What about you? Are you struggling with failure right now? Do you have a hard time handling anything less than perfection, than success? Are you afraid that failure means you are a failure?
If you have faced failure, it just means you’re human. It means you need God just as much as the next person. It means you are growing, you are trying, and now you have the opportunity to learn and move forward in a way you never would have found without that failure.
Failure isn’t the end; it’s just the beginning of the next step.
How appropriate to see your post tonight I was just thinking how I am failing at acting as a good Christian as much as I try there are always always moments to apologise to God for, ask forgiveness for. Now I know I could put this down to sin and being born in sin but it’s not what I mean. I’m really trying to hold my tongue but dealing with children on the cusp of teenage years and their moods I am reactionary. I find myself again asking forgiveness for my reaction, praying for help in my failures. Your post saying failures show we are trying and show we need God! Boy is that true…I do need him because your right without Him we cannot achieve anything! Great post x
Mary Carver says
I hear you, Jas. Sometimes I think parenting brings out the very worst in me – but, again, I have to remind myself that it’s showing me just how much I need Jesus, which is a good thing! Blessings to you.
Mary I LOVE this truth! Spot on and some people who have a gift to explain things should be writing… such as your sweet self! I’m well into my senior years and just learning failing is a great learning curve! Because I’m thankful and grateful to God for being me who He created ( as opposed to not knowing Him and not liking my self and my perfectionism as a child)
God will help in all my failures as well as my victories! Yes it’s a peaceful understanding now that I can start over and try a new way perhaps at seeing the situation.
Blessings to all you mamas, Jas keep on keeping on! Jesus is the balm:)
Mary Carver says
Sadie, thank you for your kind words. And yes, He IS a balm!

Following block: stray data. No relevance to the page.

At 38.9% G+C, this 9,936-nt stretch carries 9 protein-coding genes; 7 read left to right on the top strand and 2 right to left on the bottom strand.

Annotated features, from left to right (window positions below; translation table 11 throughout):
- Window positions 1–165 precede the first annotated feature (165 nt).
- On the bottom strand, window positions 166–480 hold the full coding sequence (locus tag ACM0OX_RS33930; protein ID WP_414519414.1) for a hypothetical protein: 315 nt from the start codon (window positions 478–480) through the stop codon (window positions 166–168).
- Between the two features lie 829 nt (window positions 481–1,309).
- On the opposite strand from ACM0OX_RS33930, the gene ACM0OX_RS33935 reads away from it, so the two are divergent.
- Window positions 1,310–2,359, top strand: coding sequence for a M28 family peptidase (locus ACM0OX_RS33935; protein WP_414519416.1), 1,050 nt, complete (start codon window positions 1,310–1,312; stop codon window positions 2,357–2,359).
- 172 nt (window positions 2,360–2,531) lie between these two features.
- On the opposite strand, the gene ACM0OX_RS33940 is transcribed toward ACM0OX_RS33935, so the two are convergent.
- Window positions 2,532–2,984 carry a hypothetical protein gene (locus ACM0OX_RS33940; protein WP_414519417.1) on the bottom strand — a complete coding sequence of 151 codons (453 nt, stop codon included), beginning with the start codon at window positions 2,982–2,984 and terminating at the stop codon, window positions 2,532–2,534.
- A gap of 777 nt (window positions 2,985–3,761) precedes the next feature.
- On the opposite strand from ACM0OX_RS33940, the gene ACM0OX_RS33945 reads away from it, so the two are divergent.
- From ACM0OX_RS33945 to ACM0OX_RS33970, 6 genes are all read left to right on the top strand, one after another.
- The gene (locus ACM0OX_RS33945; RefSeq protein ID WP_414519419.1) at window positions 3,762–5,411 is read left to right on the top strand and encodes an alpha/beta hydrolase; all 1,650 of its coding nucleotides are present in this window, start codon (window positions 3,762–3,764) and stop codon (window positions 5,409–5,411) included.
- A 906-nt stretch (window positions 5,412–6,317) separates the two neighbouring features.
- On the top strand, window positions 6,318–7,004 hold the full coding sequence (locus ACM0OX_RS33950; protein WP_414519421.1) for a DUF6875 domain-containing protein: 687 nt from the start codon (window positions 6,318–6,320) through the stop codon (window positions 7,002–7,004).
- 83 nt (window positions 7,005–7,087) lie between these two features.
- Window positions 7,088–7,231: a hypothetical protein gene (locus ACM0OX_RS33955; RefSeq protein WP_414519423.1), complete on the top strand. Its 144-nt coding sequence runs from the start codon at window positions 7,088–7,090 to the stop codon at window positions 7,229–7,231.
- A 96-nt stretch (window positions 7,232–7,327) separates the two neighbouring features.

So good, Mary. ♥ And, oh how it applies to parenting, doesn’t it? I feel like God mad me a mom to teach me more than to teach them! 🙂 — I was just texting with my grown son this morning about a perceived failure of his. Trying to help him cast vision on what he hasn’t yet the maturity to see. And, that’s what God does for us, isn’t it? He sees beyond our timeline and knows the benefit of our “failures.” A comfort to know it’s all redeemable, eventually. — Hope your girlie has a great 3rd grade year. 🙂
Mary Carver says
Thank you, Brenda, for your kind words and for sharing your own experience. It’s encouraging to know that God keeps on teaching us through our parenting, even after they’ve left home!
Becky Keife says
Oh, Mary, you’re such a good mom to your daughters and such a good friend to all of us to remind us of the value of failure. It’s not my natural bent to see failure as a good, necessary, helpful part of the process of life. Success feels so much better. But I know you’re right…and I’m thankful for the reminder today. xx
Mary Carver says
It’s not my bent either, friend. I’m thankful for the One who never tires of reminding us of His truth and His love!
Patricia Raybon says
Oh, I love this, Mary. Failure means we’re trying. And we need God! Thanks for these great reminders today. As someone who has failed many times, at many things, your reflection today is much appreciated. Thank you so much!
Michele Morin says
I wish someone had whispered this truth to me when I was choosing a college major!
It’s always a temptation to me to choose the path where I know I can be successful with my eyes closed, but I’m thankful for the gift of God the Holy Spirit who keeps poking and prodding–and using words like yours to remind me that I can land on Him for fuel to carry me through a more challenging and rigorous path.
We can do this thing!
Do you know about Khan Academy? It’s such a helpful tool. It’s free and might bring some math confidence back to your daughter.